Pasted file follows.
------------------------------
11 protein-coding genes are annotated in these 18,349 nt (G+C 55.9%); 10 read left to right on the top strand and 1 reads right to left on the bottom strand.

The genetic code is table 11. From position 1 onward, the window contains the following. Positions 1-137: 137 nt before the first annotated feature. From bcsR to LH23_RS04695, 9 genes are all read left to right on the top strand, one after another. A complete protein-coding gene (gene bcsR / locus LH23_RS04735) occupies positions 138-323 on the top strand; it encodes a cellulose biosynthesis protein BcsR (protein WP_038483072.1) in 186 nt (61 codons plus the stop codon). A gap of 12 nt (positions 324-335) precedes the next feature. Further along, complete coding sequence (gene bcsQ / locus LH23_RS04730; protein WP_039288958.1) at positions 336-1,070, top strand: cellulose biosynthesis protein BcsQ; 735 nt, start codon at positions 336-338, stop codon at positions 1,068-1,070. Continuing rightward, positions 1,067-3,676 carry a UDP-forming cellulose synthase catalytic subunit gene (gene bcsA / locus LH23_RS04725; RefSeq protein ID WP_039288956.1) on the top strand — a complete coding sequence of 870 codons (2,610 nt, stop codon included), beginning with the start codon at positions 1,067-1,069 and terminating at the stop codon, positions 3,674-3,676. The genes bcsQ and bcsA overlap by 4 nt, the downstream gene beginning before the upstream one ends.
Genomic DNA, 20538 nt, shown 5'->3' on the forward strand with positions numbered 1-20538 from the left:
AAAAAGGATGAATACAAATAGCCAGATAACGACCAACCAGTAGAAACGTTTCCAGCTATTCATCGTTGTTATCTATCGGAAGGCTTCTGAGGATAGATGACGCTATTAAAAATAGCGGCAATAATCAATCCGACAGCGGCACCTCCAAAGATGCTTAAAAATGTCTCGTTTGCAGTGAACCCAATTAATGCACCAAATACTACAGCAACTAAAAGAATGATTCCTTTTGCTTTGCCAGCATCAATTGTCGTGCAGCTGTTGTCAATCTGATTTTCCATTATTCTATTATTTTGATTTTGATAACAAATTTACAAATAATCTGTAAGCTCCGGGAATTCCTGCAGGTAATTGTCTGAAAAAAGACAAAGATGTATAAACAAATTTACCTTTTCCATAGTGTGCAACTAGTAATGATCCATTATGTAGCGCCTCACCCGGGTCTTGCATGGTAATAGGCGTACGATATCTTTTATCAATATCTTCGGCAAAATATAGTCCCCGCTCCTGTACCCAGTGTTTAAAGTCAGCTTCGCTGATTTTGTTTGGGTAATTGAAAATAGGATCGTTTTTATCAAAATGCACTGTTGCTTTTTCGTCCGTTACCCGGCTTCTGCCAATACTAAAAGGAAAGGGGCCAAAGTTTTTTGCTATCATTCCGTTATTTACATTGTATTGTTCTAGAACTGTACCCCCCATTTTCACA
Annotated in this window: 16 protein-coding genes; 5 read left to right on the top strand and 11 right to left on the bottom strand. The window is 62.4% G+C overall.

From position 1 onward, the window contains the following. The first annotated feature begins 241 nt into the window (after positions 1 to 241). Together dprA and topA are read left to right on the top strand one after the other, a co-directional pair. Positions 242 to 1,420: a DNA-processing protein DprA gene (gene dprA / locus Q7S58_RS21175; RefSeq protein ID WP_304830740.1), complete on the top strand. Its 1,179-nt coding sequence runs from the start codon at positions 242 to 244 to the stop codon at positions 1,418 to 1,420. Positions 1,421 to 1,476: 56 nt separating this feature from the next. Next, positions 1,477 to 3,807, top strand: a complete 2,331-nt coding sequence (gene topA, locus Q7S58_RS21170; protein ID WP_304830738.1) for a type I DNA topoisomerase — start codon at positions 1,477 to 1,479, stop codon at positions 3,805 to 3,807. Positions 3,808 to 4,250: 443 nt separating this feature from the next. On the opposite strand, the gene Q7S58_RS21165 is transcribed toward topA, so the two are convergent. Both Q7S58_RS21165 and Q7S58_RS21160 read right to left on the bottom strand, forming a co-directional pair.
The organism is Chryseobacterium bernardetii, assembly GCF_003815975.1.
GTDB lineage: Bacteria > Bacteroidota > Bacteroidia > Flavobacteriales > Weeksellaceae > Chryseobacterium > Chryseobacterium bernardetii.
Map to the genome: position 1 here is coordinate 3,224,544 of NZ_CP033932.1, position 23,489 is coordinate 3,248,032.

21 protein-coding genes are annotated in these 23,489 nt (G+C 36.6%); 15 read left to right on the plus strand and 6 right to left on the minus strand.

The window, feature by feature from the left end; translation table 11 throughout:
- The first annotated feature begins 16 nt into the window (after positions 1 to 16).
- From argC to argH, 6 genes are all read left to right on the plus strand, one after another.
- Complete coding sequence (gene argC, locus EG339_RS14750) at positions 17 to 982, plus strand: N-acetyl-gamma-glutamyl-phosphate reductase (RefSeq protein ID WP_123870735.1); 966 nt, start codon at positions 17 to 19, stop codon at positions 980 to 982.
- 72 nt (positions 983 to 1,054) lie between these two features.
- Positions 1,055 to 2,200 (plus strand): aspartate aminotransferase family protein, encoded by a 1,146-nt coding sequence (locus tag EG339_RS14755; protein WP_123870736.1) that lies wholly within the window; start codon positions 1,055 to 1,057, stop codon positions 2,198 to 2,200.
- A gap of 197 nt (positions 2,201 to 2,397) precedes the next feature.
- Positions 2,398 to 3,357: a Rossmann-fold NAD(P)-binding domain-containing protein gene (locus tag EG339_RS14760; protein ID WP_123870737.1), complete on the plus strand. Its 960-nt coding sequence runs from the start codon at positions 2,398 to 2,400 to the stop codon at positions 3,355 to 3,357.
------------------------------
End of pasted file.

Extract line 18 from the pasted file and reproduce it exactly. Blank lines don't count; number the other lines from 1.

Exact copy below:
- Positions 2,398 to 3,357: a Rossmann-fold NAD(P)-binding domain-containing protein gene (locus tag EG339_RS14760; protein ID WP_123870737.1), complete on the plus strand. Its 960-nt coding sequence runs from the start codon at positions 2,398 to 2,400 to the stop codon at positions 3,355 to 3,357.